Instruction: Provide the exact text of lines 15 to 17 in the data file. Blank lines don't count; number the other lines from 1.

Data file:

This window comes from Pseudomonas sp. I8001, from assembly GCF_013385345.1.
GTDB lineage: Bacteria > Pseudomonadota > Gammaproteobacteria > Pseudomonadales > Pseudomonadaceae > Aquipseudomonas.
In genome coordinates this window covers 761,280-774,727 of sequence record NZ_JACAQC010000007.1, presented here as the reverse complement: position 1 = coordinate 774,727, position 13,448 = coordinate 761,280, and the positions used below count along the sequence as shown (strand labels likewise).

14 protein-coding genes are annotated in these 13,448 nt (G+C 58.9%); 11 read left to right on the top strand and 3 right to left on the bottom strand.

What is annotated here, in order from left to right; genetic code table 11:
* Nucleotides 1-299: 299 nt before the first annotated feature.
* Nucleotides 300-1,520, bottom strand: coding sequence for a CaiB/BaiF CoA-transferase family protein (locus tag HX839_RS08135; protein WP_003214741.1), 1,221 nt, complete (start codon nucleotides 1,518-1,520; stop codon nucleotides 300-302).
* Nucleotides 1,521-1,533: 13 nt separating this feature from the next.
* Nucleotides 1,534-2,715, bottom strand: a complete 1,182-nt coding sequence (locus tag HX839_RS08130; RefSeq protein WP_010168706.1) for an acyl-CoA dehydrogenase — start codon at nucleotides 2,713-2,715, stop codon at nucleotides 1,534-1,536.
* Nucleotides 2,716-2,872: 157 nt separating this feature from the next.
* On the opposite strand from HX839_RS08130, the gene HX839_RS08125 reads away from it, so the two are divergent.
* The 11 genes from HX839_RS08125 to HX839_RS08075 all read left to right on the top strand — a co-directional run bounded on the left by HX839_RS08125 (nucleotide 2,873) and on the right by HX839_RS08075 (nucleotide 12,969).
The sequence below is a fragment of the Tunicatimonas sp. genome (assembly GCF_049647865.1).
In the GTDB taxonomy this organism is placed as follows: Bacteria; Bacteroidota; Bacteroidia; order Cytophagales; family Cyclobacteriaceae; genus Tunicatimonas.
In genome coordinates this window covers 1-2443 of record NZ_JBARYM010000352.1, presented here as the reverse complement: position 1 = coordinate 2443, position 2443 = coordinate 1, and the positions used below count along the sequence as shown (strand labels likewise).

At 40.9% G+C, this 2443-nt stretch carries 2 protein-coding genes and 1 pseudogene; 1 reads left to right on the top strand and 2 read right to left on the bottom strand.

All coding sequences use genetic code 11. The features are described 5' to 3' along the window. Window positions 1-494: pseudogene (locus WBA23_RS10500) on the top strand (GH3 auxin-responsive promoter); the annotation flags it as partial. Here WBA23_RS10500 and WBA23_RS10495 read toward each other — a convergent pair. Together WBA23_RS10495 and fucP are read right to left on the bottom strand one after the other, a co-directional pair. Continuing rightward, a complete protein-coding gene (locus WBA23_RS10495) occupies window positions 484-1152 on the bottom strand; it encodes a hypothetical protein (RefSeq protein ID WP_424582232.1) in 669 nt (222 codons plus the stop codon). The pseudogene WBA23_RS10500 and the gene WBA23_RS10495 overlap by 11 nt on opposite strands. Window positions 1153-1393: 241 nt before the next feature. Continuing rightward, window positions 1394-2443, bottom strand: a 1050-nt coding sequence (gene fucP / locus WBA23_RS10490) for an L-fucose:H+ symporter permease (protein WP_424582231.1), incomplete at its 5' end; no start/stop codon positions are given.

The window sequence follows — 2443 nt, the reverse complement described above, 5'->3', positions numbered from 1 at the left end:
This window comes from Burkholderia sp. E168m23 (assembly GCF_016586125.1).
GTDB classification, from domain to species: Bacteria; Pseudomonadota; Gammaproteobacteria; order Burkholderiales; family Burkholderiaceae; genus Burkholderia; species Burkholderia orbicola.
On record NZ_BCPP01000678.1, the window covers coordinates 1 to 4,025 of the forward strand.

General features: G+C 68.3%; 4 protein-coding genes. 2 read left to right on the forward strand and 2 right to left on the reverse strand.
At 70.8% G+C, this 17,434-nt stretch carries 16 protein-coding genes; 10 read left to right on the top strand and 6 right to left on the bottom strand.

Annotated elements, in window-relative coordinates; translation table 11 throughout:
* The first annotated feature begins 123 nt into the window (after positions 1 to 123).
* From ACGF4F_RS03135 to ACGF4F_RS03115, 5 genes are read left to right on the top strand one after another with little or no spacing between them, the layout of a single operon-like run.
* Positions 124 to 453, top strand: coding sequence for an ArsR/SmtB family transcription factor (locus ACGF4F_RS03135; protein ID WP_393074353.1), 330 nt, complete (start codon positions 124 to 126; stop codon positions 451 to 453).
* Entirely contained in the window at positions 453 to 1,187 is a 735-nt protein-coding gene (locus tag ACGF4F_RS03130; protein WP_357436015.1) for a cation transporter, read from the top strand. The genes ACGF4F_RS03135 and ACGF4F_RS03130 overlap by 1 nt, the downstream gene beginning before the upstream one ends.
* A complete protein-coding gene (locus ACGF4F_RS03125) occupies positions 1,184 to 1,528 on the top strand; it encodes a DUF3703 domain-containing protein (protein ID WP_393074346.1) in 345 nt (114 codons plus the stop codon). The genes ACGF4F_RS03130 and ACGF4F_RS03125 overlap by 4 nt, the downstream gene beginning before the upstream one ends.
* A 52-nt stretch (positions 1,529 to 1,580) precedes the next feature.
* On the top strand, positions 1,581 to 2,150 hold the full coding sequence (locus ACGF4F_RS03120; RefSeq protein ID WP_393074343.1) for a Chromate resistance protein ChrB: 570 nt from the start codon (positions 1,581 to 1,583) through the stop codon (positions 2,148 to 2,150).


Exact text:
In genome coordinates this window covers 1-2443 of record NZ_JBARYM010000352.1, presented here as the reverse complement: position 1 = coordinate 2443, position 2443 = coordinate 1, and the positions used below count along the sequence as shown (strand labels likewise).

At 40.9% G+C, this 2443-nt stretch carries 2 protein-coding genes and 1 pseudogene; 1 reads left to right on the top strand and 2 read right to left on the bottom strand.

All coding sequences use genetic code 11. The features are described 5' to 3' along the window. Window positions 1-494: pseudogene (locus WBA23_RS10500) on the top strand (GH3 auxin-responsive promoter); the annotation flags it as partial. Here WBA23_RS10500 and WBA23_RS10495 read toward each other — a convergent pair. Together WBA23_RS10495 and fucP are read right to left on the bottom strand one after the other, a co-directional pair. Continuing rightward, a complete protein-coding gene (locus WBA23_RS10495) occupies window positions 484-1152 on the bottom strand; it encodes a hypothetical protein (RefSeq protein ID WP_424582232.1) in 669 nt (222 codons plus the stop codon). The pseudogene WBA23_RS10500 and the gene WBA23_RS10495 overlap by 11 nt on opposite strands. Window positions 1153-1393: 241 nt before the next feature. Continuing rightward, window positions 1394-2443, bottom strand: a 1050-nt coding sequence (gene fucP / locus WBA23_RS10490) for an L-fucose:H+ symporter permease (protein WP_424582231.1), incomplete at its 5' end; no start/stop codon positions are given.